5 Insider Tricks to Improving Your Resume

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There it is, a post for your dream job, and you’re the perfect candidate. Your little heart goes pitter-patter with excitement. But, your resume won’t even get a second glance if it isn’t configured properly.

The cold hard truth is your resume has only 6 seconds to impress. Incorporate these five insider tricks and you’ll make every second count.


We are get inundated with junk email every day. How many of those have you read lately? Right, none.  They’re generic and a waste of time. Your resume should never be a one-size fits all solution. Gone are the days when we created one resume and used it to apply to any position. If you are not customizing your resume to the posting, you are most likely being eliminated in the first pass. You don’t have to revamp the whole resume every time you apply. Just tweaking the keywords and updating your Summary section will increase your chances of having an actual human read your resume.


Do you know the secret behind keywords? They are the magical keys to get you past the dreaded gatekeepers called Applicant Tracking Systems (ATS). ATS software is currently used by over 90% of all organizations and its’ not going away. This software is a great time saver for recruiters, though it is far from perfect. More often than not, talented candidates are eliminated by the ATS who haven’t adopted the keyword tricks that I’m about to share with you.

Keywords are nouns describing the responsibilities, technologies being used, and attributes required for the position. For example, a sales position may have keywords such as “account management”, “business development”, “B2B”, “B2C”, “cold calling”, “CRM”, “Fortune 100”, “hunter”, “negotiation”, “sales presentation”, and “trend analysis”, etc.

The real trick is knowing which keywords the employer is using to screen candidates. So how do you know which keywords they are using? You don’t exactly. But, if you want to make an educated guess look at their job posting. Use buzzwords and jargon common to your occupation and don’t forget to include the synonyms for these keywords. Plus, you’ll get more bang for your buck if the majority of your keywords appear in the top third of your resume as the ATS will rank them higher. Only include those keywords relevant to your personal experience. Keywords found in the content of your resume will receive higher rankings by the advanced ATS programs, so don’t just grocery list or white-text them.

Even if your resume is being reviewed by a human, keywords are still used to evaluate your suitability for the job. Keywords are a must if you want through to the interview process.


I can’t tell you how many resume I’ve read where the candidate only included their duties under work experience. Yawn … Next … Delete! Let’s be honest, most people reading your resume have a basic understanding of what you do from your title. Employers want to know what you can do, plain and simple. Can you make or save them money, improve efficiency, solve a problem, attract and retain customers or solve other problems they may face?  Tell them.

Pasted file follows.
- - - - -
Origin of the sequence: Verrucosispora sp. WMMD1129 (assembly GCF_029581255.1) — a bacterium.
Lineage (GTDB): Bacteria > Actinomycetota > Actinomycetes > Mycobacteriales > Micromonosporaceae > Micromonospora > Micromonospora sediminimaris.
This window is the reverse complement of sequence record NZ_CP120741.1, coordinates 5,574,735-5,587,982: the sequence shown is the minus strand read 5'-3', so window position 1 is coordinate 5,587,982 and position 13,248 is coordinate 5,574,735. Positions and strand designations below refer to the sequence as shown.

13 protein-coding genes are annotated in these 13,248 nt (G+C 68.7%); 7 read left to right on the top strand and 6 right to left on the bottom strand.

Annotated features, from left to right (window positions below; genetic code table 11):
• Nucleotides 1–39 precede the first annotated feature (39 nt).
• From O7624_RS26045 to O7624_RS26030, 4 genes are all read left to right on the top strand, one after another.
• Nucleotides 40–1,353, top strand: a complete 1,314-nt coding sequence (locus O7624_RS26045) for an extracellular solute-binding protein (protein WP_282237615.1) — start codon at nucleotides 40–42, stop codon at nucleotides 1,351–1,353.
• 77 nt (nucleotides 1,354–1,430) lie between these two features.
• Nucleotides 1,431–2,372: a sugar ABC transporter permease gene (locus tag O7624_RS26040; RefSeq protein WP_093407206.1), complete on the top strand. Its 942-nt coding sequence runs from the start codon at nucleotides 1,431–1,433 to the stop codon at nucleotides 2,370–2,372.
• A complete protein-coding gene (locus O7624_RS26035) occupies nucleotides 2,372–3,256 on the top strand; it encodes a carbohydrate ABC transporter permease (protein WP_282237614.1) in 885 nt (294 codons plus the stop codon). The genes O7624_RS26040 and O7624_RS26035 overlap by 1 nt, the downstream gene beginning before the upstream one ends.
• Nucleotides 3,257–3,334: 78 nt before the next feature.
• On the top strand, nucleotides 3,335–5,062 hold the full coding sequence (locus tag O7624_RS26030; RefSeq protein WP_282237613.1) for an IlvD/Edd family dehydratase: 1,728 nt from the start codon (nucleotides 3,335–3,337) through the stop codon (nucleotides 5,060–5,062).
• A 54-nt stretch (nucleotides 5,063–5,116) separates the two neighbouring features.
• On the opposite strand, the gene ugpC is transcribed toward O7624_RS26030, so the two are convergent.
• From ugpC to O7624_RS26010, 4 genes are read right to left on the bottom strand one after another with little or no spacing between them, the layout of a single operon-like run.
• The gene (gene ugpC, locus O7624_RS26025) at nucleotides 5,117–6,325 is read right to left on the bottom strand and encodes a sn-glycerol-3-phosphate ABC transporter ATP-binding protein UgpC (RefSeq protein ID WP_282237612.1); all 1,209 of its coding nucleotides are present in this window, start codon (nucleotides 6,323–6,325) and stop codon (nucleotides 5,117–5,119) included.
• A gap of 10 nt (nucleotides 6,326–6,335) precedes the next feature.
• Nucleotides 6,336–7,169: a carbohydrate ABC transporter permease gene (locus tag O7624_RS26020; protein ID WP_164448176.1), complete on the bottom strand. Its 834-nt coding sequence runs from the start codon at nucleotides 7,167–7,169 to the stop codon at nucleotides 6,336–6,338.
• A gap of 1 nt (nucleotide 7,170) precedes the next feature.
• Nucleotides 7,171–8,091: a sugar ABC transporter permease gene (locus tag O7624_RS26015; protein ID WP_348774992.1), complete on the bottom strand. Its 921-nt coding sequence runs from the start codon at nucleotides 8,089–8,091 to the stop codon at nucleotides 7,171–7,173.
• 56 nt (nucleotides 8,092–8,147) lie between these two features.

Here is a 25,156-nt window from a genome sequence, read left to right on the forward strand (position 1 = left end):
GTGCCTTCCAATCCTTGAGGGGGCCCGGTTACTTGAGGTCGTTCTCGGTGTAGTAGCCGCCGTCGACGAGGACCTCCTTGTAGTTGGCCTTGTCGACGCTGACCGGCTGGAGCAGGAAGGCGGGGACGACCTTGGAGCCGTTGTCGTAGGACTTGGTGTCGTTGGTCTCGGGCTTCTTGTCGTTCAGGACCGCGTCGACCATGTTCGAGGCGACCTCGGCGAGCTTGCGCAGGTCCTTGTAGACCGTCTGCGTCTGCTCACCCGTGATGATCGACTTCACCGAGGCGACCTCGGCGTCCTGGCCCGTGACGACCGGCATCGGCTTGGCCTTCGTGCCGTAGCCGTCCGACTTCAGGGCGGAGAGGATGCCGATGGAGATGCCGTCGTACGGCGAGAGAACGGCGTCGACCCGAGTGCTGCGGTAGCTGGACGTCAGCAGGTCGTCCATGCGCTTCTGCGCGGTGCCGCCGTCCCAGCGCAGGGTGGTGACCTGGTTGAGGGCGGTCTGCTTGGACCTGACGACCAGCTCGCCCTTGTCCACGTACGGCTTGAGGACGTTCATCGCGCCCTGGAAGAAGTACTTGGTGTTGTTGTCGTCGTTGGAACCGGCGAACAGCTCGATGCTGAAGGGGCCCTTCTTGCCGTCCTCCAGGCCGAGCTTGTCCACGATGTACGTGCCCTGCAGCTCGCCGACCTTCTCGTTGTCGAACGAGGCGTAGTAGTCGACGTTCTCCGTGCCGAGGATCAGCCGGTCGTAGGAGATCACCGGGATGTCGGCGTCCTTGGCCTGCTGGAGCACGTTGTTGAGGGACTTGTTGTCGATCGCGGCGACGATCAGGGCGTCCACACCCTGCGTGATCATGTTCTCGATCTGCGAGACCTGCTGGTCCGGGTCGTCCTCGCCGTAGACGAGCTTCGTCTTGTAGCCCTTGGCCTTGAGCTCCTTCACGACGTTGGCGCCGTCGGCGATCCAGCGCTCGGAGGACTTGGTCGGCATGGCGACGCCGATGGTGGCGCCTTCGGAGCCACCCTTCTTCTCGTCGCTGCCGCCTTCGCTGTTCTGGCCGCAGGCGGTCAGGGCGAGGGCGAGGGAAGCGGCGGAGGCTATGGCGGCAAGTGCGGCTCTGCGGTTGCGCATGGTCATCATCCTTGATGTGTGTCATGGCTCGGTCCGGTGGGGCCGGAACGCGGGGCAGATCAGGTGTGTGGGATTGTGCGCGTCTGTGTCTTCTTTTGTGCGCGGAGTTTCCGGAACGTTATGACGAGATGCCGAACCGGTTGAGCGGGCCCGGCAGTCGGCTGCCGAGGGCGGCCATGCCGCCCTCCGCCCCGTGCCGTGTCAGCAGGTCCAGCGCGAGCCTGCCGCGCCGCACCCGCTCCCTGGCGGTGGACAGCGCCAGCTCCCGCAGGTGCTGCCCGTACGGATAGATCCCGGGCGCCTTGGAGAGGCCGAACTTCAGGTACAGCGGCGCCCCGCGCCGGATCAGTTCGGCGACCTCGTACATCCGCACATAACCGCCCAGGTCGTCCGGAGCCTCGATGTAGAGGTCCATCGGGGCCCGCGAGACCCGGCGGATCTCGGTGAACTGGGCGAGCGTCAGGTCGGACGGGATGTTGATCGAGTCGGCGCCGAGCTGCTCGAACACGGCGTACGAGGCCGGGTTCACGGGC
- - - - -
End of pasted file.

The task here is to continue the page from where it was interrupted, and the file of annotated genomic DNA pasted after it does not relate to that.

Accomplishments focus on the contributions you’ve made to your current and previous employers. And, don’t say you haven’t made contributions.  I don’t believe it for one second. It doesn’t have to be solving world hunger or curing a disease, it could be improving an antiquated filing system or consistently meeting monthly sales targets.

Accomplishments should be relevant to the job posting, use action verbs and quantifiable results. Here is an example of what I mean for an I.T. Manager: “Lead integration of new MIS system, reducing annual expenses by $1.5 million.”


Everyone has their opinion on how a resume should look. In my humble opinion, there is only one format that is suitable, and it’s a chronological resume. Others will disagree and say you should use a functional format when you have gaps or don’t have the relevant experience. Unfortunately, you aren’t fooling anyone doing that.  When you have something to hide everyone knows people use a functional resume. It’s a red flag and not worth the risk of having your resume thrown out prematurely.

Ensure the information on your resume flows, lead with the most important items and use bullet points to make it easy to read. There is nothing worse than a resume that reads like a novel. Condense it to one or two pages and don’t forget white space to make it appealing to the reader.

If you only use one trick from this article, please make it this one. Check the spelling and grammar of your resume until it’s perfect. Did you know many recruiters will immediately trash a resume if they find any spelling errors? I’m not normally that harsh, but if you list “attention to detail” as one of your attributes, then I would dump the resume too.


Another one of the great debates is whether or not to use an Objective on your resume. What is an objective? It is an outdated sales or elevator pitch. Keep in mind your resume is marketing tool so don’t make it all about you, instead make it all about what your prospective employer. Starting with a Summary of skills is much more professional and a perfect place to highlight your relevant keywords.

Avoid using “References Available upon Request” or any similar statements. Every employers knows when they asked that you would provide them with your references. These statements waste precious space which could be used for more important information, like Keywords!

Even though everyone has their own personal preference of what they like (and loathe) on a resume, including these 5 tricks will drastically improve your chances of landing that interview.  Happy hunting!

Question:  Do you have other resume tips to share?  Please leave your comments below.

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